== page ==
9. Starting in April, be the first to experience the Follow the Tracks self-driving Camel Route 4x4 tour for the year.

Starting in April, be the first to experience the Follow the Tracks Camel Route on a self-driving 4x4 tour that blows any other 4x4 tour out of the water. (Hey, there’s a reason Mongolia is one of the best drives in the world.)

Starting in Ulaanbaatar, you’ll be handed the keys to your very own 4x4 that will be all yours for the next 13 days. From Ulaanbaatar, you’ll head south to the Gobi Desert, where camels, nomadic herders, and one of the most unique sights in the world awaits. Traveling this route this time of year is particularly interesting because the giant dunes may still be covered in snow. (Name one other desert in the world that gets covered by snow! Cool, right?)

From the Gobi Desert, the route takes you up through the Orkhon Valley and then to Karakorum, the old capital city of Mongolia. The trip takes you 1,800 kilometers across some of Mongolia’s most extraordinary landscapes and is the ultimate driving adventure.

Read our Follow the Tracks Camel Route Self-Driving 4x4 Tour guide for more information on this trip.

Follow the Tracks Camel Route TourFollow the Tracks Camel Route Tour (Credit: Follow the Tracks)

10. Climb Tsambagarav Mountain in April.

Raise your hand if hiking, mountain climbing, and mountaineering are the way you dream of spending a vacation. Now, raise your other hand if hiking, mountain climbing, and mountaineering in Mongolia are the way you dream of spending your next vacation. That’s what I thought.

From April until September, mountains like Tsambagarav Mountain located between Bayan-Ulgii, Khovd, and Uvs Provinces are accessible to hikers. Packing crampons and ropes isn’t a bad idea if you’re taking on this adventure in April, when the mountain may still be graced with snow. With iron poles leading to the mountaintop, this mountain is challenging to navigate and should only be taken on by experienced explorers.

Read our Mountaineering and Hiking Guide to Mongolia article for more information on the best mountains for hiking and trekking in Mongolia.

How to Pack for the Weather in Mongolia

Repeat after me:

Layers are my friend.

Layers are my friend.

Layers are my friend.

Got it? Okay, good. Because with temperatures that can swing drastically from afternoon to evening, precipitation that can sneak up on you from nowhere, and anything and everything in between, Mongolia is a place where being prepared can save your life. (And no, I’m not being dramatic.)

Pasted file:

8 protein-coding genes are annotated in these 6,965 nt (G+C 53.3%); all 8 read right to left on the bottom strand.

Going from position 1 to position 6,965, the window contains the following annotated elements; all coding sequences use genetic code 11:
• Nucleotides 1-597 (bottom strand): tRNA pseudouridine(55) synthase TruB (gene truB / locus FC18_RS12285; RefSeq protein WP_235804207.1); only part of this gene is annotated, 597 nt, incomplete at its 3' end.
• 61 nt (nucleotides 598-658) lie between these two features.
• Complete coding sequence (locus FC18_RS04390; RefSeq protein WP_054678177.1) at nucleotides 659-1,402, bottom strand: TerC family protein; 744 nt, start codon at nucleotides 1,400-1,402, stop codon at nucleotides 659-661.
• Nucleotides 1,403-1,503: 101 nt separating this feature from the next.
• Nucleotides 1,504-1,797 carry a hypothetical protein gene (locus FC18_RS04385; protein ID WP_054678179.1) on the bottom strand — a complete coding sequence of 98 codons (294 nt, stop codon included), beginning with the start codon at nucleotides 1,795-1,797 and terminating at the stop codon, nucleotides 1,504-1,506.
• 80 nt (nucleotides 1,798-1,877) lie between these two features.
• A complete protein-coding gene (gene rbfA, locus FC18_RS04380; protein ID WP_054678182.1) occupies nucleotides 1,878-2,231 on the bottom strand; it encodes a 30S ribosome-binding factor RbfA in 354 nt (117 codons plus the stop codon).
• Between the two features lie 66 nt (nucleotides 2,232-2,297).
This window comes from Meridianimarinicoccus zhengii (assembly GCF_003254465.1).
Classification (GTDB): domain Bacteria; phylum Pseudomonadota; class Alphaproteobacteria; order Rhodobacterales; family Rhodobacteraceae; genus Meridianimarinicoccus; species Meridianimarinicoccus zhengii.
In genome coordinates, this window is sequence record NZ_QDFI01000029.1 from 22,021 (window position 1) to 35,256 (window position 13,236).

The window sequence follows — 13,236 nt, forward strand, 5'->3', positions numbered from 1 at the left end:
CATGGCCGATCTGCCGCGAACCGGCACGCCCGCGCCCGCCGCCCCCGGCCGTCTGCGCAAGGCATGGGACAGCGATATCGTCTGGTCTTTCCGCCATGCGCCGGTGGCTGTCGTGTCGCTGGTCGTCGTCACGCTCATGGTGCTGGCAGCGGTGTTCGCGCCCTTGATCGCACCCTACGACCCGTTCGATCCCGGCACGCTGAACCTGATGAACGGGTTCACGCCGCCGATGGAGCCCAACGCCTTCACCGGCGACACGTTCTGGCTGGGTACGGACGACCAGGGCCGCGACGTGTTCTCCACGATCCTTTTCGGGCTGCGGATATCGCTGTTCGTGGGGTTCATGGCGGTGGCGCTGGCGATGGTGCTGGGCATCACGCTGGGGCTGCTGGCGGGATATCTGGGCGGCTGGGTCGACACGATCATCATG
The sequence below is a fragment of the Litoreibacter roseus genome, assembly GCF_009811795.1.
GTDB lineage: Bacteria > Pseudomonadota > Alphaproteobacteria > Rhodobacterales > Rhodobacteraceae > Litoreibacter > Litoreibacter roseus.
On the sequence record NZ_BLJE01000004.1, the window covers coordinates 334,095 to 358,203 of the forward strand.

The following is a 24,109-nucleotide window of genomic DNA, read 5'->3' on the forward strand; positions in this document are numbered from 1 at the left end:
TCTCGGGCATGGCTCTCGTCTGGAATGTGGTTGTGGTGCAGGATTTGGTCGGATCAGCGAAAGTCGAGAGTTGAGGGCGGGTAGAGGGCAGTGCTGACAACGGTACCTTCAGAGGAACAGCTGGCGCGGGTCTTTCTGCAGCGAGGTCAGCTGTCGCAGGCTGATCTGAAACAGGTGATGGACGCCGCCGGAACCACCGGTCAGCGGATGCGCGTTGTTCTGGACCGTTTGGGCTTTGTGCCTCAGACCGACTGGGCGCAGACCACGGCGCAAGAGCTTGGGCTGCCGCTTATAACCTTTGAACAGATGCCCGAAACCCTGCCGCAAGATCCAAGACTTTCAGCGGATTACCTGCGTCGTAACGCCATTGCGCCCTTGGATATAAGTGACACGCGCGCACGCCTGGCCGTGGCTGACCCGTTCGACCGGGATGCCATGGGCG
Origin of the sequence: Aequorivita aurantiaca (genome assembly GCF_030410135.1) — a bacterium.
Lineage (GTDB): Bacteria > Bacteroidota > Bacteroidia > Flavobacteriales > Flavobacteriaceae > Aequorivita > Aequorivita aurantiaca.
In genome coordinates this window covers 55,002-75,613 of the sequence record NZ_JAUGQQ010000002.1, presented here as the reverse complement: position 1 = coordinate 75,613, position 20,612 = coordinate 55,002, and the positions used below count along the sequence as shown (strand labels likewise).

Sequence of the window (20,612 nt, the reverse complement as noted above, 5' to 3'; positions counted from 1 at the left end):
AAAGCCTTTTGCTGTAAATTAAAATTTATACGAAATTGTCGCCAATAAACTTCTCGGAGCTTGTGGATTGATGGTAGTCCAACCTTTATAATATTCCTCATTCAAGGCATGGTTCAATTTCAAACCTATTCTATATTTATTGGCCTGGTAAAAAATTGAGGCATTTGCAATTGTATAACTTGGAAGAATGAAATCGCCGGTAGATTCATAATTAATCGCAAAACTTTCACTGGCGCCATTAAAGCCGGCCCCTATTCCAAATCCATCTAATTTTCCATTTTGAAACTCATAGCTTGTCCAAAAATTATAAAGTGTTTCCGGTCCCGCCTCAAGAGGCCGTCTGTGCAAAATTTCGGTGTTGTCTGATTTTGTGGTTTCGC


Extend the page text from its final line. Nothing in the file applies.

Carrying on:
Always – no matter the season – pack a base layer with you. Merino wool leggings and a long sleeve shirt are versatile pieces of clothing that will keep you warm and dry without stinking up the place.

Pick up a pair of cashmere or camel socks when you’re in Ulaanbaatar. Not only is it a fun excuse to make your way to the Black Market, but it’s a valuable souvenir to take home with you. Pick up a Mongolian deel while you’re at it – this is another layer that can certainly come in handy during your trip. And if it doesn’t, at least you’ll fit in with the locals.

Most importantly, never forget to pack a rain jacket and rain pants. Ever. These are usually the first items to get tossed from your luggage when you feel like you’ve overpacked, but that’s a rookie move. (And you aren’t a rookie, are you!) Whether it’s because of wind or rain, you’ll get use out of these, especially if your trip to Mongolia will involve a horse trek where you’ll undoubtedly have plenty of river crossings.

Beyond that, waterproof boots are always recommended. As well as a compressible, puffy jacket (yes, even in summer). A beanie, as well as gloves, never hurt to pack either.

What to Pack Weather in MongoliaWhat to Pack Weather in Mongolia

Don’t skimp when it comes to purchasing and packing these items. Like I said before, being prepared for the weather in Mongolia can quite literally save your life.

Have more questions about what to pack for the weather in Mongolia and more? Read our Mongolia FAQ.

Article by Breanna Wilson